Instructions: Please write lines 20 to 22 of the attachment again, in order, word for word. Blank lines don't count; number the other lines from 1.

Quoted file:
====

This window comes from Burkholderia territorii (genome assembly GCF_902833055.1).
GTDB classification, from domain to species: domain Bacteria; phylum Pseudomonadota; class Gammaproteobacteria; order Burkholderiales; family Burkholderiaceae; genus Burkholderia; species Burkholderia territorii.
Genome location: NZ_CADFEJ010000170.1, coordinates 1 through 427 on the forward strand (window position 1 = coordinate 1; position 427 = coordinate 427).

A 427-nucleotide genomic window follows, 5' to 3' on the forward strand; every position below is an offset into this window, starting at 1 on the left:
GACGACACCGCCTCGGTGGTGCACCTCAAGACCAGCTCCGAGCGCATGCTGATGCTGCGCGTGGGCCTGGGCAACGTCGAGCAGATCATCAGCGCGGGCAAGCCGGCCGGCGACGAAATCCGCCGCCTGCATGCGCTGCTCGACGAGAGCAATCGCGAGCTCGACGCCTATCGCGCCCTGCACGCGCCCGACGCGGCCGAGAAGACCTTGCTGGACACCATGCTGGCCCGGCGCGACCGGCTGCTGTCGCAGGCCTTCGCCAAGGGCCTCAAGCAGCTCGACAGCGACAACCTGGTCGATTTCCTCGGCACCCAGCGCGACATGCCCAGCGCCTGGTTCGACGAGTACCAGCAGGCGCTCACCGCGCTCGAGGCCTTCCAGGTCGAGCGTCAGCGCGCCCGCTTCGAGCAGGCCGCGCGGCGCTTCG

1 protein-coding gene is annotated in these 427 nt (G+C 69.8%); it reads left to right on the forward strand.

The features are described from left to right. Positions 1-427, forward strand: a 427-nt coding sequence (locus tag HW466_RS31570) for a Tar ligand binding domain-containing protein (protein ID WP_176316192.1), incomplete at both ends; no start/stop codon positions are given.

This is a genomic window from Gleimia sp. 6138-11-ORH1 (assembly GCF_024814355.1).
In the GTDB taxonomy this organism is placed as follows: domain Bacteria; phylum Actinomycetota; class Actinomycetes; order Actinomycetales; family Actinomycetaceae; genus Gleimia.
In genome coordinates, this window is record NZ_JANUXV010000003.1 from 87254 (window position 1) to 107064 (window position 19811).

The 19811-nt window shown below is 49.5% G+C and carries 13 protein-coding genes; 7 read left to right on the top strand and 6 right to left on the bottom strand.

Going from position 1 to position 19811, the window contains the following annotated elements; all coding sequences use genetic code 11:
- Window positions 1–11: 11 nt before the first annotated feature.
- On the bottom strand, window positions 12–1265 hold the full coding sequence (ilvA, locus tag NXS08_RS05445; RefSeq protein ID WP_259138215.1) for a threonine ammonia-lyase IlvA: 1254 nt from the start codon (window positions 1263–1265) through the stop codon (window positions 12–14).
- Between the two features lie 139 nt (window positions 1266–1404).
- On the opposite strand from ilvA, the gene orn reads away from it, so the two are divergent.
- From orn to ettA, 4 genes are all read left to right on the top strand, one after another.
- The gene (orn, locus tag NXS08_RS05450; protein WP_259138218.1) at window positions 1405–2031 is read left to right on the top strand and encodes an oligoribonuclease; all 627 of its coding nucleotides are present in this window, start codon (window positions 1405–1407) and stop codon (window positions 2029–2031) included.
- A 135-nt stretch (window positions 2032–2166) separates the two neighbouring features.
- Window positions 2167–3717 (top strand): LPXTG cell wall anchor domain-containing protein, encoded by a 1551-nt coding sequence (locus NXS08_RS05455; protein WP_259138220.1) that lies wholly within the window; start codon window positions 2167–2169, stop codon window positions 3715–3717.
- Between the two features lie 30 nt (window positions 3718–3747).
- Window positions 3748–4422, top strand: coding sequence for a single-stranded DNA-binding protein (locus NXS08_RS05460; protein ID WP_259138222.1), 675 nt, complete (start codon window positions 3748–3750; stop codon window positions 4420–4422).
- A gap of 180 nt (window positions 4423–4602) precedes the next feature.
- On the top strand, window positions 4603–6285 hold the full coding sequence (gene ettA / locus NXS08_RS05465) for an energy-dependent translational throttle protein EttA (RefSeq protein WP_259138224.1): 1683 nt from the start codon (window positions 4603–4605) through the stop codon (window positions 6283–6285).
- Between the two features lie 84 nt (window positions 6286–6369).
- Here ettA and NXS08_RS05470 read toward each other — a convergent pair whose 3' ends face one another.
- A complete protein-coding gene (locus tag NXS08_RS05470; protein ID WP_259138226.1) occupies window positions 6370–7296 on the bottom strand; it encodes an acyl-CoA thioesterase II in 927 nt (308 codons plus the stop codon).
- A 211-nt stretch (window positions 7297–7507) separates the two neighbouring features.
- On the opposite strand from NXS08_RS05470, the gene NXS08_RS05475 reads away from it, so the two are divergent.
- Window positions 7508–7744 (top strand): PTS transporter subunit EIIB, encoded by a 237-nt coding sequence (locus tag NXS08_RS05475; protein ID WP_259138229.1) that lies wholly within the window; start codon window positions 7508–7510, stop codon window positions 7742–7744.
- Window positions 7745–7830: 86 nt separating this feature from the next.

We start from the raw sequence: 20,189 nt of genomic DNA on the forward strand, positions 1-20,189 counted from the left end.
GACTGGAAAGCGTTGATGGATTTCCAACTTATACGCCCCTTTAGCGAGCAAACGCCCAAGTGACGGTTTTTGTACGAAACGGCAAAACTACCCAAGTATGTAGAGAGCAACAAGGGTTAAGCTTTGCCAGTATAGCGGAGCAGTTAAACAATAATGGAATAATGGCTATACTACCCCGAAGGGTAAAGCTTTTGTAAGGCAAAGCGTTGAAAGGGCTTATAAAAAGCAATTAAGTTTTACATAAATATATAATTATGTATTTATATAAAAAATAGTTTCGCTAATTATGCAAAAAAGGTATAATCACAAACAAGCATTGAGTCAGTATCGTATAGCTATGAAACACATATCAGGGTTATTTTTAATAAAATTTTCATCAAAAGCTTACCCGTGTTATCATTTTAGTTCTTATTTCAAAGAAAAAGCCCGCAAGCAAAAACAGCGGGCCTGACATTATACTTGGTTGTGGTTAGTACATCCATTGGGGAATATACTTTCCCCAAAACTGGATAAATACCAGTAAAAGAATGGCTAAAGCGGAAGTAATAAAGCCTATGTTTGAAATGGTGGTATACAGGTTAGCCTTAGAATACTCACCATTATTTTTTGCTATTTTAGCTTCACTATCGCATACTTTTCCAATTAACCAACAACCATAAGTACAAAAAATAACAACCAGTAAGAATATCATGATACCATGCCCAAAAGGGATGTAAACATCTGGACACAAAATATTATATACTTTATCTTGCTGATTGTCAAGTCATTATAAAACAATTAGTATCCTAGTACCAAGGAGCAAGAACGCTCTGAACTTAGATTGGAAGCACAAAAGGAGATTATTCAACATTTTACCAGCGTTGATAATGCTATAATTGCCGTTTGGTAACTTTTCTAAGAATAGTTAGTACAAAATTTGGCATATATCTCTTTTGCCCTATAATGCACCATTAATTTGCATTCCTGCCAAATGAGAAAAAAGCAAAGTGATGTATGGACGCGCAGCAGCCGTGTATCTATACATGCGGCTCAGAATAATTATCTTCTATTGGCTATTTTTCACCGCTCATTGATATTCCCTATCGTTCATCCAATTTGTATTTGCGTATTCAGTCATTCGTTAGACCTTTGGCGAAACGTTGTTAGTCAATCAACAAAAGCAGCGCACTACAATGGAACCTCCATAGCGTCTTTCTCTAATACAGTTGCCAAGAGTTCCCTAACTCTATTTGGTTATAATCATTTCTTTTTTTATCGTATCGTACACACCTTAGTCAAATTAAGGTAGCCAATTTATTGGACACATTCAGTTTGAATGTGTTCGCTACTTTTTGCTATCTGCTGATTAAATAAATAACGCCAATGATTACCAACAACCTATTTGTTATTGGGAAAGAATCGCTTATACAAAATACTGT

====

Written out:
- Window positions 2167–3717 (top strand): LPXTG cell wall anchor domain-containing protein, encoded by a 1551-nt coding sequence (locus NXS08_RS05455; protein WP_259138220.1) that lies wholly within the window; start codon window positions 2167–2169, stop codon window positions 3715–3717.
- Between the two features lie 30 nt (window positions 3718–3747).
- Window positions 3748–4422, top strand: coding sequence for a single-stranded DNA-binding protein (locus NXS08_RS05460; protein ID WP_259138222.1), 675 nt, complete (start codon window positions 3748–3750; stop codon window positions 4420–4422).